14/02/2017 - 00:05

Roe 8 documents handed over

14/02/2017 - 00:05

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Previously secret documents regarding the planning of the Perth Freight Link were yesterday released by Main Roads after a recent order by the Information Commissioner, according to Labor North Metropolitan region candidate Alannah MacTiernan.

Roe 8 documents handed over
The road has been the subject of much debate. Photo: Attila Csaszar

Previously secret documents regarding the planning of the Perth Freight Link were yesterday released by Main Roads Western Australia after a recent order by the Information Commissioner, according to Labor North Metropolitan region candidate Alannah MacTiernan.

While Main Roads had reportedly been given until Wednesday to appeal the ruling to the Supreme Court, it opted to avoid another legal battle.

Ms MacTiernan, who served as planning and infrastructure minister in the previous state Labor administration, said the documents had been the subject of a freedom of information application made 18 months ago.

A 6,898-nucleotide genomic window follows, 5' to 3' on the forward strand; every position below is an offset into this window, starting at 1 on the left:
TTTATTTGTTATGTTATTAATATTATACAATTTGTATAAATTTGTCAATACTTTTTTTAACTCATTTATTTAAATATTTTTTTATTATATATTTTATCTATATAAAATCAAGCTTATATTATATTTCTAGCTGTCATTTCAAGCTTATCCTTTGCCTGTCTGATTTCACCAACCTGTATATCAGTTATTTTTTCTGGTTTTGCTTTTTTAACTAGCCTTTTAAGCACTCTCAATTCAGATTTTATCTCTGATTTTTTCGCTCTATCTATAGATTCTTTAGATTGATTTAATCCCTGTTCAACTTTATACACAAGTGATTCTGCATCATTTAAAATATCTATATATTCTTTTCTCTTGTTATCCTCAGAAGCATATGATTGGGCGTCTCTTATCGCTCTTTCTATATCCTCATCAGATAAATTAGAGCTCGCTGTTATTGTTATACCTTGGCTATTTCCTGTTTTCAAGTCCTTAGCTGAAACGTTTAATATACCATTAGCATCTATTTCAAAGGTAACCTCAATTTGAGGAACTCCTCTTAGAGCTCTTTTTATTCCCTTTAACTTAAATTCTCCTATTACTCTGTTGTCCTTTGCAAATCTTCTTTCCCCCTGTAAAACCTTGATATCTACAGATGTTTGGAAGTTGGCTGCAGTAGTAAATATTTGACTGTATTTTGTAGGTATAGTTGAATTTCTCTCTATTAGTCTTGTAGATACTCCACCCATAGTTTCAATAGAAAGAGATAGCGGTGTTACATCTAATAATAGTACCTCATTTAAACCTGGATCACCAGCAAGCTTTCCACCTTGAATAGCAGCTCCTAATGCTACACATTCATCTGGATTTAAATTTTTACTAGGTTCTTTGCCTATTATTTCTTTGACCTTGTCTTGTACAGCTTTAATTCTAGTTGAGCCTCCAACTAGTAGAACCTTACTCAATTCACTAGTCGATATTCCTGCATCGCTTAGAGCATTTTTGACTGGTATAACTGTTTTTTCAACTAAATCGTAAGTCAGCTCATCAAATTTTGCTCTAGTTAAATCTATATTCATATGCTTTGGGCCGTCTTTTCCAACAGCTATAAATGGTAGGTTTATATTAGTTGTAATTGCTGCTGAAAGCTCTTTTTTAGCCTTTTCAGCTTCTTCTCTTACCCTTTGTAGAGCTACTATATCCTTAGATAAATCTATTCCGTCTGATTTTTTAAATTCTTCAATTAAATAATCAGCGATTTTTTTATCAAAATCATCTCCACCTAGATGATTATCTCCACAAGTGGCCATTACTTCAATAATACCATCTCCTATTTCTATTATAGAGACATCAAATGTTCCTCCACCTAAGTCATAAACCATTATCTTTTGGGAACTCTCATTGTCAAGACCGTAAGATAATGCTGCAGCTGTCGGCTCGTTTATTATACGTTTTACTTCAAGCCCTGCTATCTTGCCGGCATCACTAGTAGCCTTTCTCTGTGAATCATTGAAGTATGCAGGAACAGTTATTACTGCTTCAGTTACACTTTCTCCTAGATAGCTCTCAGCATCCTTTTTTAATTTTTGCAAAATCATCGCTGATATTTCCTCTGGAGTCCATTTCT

“Almost three weeks ago the commissioner found it was in the public interest for all these documents to be released and today, during the caretaker period - the decision was made not to appeal and the documents were handed over late this afternoon,” Ms MacTiernan told Business News.

“Obviously, they will be reviewed with some interest.”

There is a further set of documents that she wants released by the federal government.

“Unfortunately, the Turnbull government is still piling in the taxpayers funds to pay Sydney barristers to resist releasing Commonwealth documents,” Ms MacTiernan said.

“Although the matter has already been twice to the (Australian Administrative Tribunal), it is due to have its third hearing in the AAT in Perth on Thursday.”

A commitment to the road was made in the 2014 federal budget, after the Liberal Party had campaigned on it in the 2013 state election.

Work on the Roe 8 stage of the project started late last year, however, after the state government locked in a contract with a consortium including Leighton Holdings.

In early January, Labor pledged to tear up the $540 million first stage contract and re-allocate the cash towards other projects.

Business News covered the competing policies in the February 13 edition transport feature.

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